Book Review: In My Father's Den by Maurice Gee

In My Father's DenIn My Father's Den by Maurice Gee
My rating: 4 of 5 stars

I read this for my in person book group. I'd never come across the book or the author before the group picked it as one of its New Zealand reads. In the end it proved a difficult book to get hold off, with only me being able to source a reasonably priced second hand one, this resulted in us altering our choice s. Sch a shame. This is a gem of a book. Very well written, well crafted, full characters, good plot. It opens with a Prologue of newspapers coverage of the brutal murder of a 17yr old school girl Celia Inverarity.Then we are into a first person narrative by Paul Emerson, her English teacher and mentor who finds himself a suspect. Celia's death propels Paul back into an examination of his past, his childhood with his parents and two brothers, the death of one and the mother, the strain between his father and his mother's atitudes to life, faith, his father's escape to his shed, his den and his own life, how he became an English teacher. It is a shortish book of 174 pages through which the writing flows beautifully. I read it over two late night sittings, thoroughly engrossed in Paul's memories and the lovely storytelling style of its writer Maurice Gee. Highly recommended.

Maurice Gee is one of New Zealand's most distinguished and prolific authors. He has written more than 30 novels for adults and children, has won numerous awards, including multiple New Zealand Book Awards.

In My Father's Den has been made into a movie starring Matthew MacFadyen

Friday, 20 August 2021

Book Review: The Panopticon by Jenni Fagan

The Panopticon The Panopticon by Jenni Fagan
My rating: 4 of 5 stars

The narrator of this story is 15 yrs old Anais, in the care system. Now too old for adoption, she has spent her life going too and fro from pillar to post, from foster parent to foster parent, from social worker to social worker, from care home to care home, from name to name. The author, Jenni Fagan, has created a class character of Scottish grime literature, often compared to Irvine Welsh Trainspotting's Renton, and gives her a brilliantly authentic voice, full of curses, but it is also a vehicle for her dreams, dreams of Paris, a new life where she is in control not the system, not the abusers. In the meantime that's where she is and she takes the reader on a tour of that life, her relationships with others in the children's unit, the documentaries she watches on the unit's TV, her love for Frieda Kahlo, in a rollicking first person narrative voice. We experience the highs and the lows, the loves and the hates, the friendships and the anything-but-friendly-ships. ****SPOILER ALERT **** the voice is gently Scots, full of curses, expletives abound throughout, as does violence as the book mounts to its horrific events which precede what we hope is the resurrection and redefinition of Anais as Frances.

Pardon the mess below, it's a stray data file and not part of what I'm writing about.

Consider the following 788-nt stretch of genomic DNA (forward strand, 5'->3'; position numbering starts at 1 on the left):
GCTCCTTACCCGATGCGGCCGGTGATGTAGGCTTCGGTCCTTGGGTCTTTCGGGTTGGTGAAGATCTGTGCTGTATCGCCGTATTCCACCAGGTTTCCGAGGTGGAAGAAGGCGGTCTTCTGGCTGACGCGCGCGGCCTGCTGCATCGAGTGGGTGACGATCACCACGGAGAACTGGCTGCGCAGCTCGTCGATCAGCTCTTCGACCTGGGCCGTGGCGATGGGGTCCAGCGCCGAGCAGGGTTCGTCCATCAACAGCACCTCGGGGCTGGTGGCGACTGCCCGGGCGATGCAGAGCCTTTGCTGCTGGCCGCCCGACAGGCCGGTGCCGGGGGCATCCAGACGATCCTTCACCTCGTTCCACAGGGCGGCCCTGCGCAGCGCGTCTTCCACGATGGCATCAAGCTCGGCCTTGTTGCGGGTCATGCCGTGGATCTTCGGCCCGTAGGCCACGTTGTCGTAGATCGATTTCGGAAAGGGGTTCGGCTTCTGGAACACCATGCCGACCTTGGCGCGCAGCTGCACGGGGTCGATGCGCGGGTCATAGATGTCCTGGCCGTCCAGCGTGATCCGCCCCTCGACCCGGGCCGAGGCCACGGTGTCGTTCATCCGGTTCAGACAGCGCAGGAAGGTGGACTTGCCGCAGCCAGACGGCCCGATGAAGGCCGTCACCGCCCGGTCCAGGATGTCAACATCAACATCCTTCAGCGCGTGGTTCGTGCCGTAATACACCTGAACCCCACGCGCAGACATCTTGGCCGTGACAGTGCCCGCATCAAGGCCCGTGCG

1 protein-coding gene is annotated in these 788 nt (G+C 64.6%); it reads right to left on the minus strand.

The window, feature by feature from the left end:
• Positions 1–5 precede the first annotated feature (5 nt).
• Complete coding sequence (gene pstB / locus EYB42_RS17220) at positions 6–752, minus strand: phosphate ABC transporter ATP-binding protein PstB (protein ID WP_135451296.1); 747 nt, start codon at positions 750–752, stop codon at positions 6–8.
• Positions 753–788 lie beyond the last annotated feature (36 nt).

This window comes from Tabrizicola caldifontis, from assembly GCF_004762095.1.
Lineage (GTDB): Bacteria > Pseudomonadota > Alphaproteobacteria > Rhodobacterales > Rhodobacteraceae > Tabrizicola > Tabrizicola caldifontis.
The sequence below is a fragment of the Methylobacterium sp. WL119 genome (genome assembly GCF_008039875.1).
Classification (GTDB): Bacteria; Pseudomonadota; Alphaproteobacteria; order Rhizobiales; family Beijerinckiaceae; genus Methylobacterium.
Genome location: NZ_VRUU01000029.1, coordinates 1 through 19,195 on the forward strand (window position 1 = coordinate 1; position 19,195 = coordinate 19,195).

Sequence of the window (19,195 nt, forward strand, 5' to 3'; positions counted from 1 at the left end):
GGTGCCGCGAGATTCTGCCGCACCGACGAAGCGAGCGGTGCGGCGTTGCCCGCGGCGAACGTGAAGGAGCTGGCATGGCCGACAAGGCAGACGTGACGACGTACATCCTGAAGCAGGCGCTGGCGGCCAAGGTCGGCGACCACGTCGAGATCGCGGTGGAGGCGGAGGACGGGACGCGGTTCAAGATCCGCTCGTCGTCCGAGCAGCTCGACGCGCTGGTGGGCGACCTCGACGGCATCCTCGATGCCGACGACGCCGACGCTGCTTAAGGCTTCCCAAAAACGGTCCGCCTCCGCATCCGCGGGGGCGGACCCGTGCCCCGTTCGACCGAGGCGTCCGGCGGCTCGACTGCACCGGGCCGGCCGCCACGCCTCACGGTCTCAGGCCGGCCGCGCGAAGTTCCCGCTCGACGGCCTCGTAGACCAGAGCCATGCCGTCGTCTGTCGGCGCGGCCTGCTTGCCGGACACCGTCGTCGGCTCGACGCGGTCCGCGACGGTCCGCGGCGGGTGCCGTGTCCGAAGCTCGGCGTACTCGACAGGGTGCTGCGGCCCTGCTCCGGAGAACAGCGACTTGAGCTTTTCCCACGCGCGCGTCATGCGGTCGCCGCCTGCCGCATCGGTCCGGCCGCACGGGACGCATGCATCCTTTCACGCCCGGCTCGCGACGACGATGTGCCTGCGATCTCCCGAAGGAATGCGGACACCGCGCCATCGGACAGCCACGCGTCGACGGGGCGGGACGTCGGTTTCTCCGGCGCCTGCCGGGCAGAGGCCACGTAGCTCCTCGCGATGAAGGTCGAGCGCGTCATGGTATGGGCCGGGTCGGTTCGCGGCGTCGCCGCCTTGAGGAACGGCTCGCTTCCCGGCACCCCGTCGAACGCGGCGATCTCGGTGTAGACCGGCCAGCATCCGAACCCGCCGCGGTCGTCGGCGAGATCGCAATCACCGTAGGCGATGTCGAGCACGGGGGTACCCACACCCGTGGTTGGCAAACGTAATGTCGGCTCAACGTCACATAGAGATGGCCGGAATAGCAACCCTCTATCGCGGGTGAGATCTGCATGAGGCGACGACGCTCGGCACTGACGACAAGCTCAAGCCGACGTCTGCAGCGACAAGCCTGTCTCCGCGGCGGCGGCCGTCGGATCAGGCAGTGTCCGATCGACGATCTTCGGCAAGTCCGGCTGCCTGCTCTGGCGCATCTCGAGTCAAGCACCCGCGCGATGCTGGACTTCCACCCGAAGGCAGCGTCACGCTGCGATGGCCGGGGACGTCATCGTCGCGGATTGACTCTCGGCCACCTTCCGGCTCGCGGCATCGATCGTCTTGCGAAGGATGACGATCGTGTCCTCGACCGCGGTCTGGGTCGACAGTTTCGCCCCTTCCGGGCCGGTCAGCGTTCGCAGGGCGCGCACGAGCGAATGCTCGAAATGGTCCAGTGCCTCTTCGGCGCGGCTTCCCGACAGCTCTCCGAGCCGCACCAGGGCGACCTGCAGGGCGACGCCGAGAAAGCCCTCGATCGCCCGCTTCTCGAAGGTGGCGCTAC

Note: "The panopticon is a disciplinary concept brought to life in the form of a central observation tower placed within a circle of prison cells" developed by philospher Jermey Bentham

Not sure why I have not read anything by this author before, she is Scottish after all, so I should have. This was her debut novel in 2012, the author having spent much of her own childhood in the care system and one hopes that not too much of this is autobiographical. Thoroughly riveting. I listened to the Audio version narrated by Gayle Madine.

I've now got her most recent Luckenbooth to read.

Tuesday, 29 June 2021

Book Review: Meet Me at the Museum by Anne Youngson

Meet Me at the Museum Meet Me at the Museum by Anne Youngson
My rating: 4 of 5 stars

This was a pick for my in personbook group. Probably one I would not have picked up, BUT.
I've read it describe in what could be construed to be saccharin terms - ' a gem of a novel' ' a charmer' and yes those do apply, BUT.
The book is written by a Brit in her 70s who had never written a book before , BUT. ( you can see there is a pattern here!)

It is an epistolary novel, a series of letters written between two grandparents with grown up children - Tina, a farmer's wife, best near Bury St Edmonds in Suffolk, who is mourning the loss of her best friend and Anders from Denmark who works as a curator in the Silkeborge Museum, who is recently widowed. Their correspondence is something of an accident. Tina and her friend had always talked about going to see the Tollund Man, immortalised in the poem by Seamus Heaney because according to this storyline been among the group of school girls to whom the Danish archeologist Prof Glob who excavated Tollund Man had dedicated his book on the subject entitled The Bog People. In her grief Tina writes to him, but he is long since dead and Anders replies instead. There begins a totally rivetting 18 month corrrespondence between the two.